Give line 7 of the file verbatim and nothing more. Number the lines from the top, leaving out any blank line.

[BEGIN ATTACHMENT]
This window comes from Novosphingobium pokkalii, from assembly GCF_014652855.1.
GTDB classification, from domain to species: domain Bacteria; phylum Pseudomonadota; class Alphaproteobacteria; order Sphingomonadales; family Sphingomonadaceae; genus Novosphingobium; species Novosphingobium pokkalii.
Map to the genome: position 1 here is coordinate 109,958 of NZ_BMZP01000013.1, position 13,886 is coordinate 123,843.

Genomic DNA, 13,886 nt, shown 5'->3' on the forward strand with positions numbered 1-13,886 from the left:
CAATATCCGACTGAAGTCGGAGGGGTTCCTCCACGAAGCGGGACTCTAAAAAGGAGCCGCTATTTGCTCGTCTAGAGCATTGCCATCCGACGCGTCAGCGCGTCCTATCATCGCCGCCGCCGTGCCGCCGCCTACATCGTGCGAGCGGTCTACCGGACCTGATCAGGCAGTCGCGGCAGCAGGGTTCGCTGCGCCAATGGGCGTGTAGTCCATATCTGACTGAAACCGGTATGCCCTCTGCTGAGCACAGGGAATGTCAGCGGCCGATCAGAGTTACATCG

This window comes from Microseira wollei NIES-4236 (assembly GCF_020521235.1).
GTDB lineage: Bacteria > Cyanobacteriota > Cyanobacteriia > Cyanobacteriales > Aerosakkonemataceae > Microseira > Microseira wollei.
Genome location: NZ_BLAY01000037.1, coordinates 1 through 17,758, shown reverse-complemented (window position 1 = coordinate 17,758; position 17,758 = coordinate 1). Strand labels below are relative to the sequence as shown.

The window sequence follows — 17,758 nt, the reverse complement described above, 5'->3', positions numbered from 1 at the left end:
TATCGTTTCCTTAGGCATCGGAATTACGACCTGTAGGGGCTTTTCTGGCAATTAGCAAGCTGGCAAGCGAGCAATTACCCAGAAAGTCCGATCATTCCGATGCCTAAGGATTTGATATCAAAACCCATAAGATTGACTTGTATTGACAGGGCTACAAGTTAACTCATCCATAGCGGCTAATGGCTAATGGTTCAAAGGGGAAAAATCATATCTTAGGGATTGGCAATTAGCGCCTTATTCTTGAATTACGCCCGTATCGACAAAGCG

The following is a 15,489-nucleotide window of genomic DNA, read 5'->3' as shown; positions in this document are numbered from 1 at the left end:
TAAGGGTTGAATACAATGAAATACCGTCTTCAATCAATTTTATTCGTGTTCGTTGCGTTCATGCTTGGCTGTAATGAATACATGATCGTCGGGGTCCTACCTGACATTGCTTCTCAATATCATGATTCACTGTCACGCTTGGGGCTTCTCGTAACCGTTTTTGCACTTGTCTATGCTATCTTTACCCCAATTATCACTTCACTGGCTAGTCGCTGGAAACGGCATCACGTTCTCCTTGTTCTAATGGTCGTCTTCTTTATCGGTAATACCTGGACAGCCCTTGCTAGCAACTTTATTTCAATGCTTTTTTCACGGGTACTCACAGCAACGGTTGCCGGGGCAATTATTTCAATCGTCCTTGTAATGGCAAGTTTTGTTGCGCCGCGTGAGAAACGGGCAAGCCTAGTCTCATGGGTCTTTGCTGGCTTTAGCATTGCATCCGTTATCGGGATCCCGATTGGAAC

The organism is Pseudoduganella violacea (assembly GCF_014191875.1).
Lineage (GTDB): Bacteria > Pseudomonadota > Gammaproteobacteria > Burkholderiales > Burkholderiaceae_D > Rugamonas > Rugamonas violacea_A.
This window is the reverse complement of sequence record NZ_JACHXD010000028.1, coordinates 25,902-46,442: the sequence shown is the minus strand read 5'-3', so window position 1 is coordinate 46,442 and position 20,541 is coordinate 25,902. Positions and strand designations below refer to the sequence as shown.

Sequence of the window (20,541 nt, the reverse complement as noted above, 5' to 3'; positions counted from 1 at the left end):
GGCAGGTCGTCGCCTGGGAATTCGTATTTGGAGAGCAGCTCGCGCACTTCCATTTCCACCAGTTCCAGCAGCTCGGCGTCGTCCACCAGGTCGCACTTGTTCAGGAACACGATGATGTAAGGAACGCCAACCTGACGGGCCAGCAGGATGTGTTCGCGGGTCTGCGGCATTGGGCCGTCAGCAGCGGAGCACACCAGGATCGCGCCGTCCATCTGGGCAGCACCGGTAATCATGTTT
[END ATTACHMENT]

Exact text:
GTDB lineage: Bacteria > Cyanobacteriota > Cyanobacteriia > Cyanobacteriales > Aerosakkonemataceae > Microseira > Microseira wollei.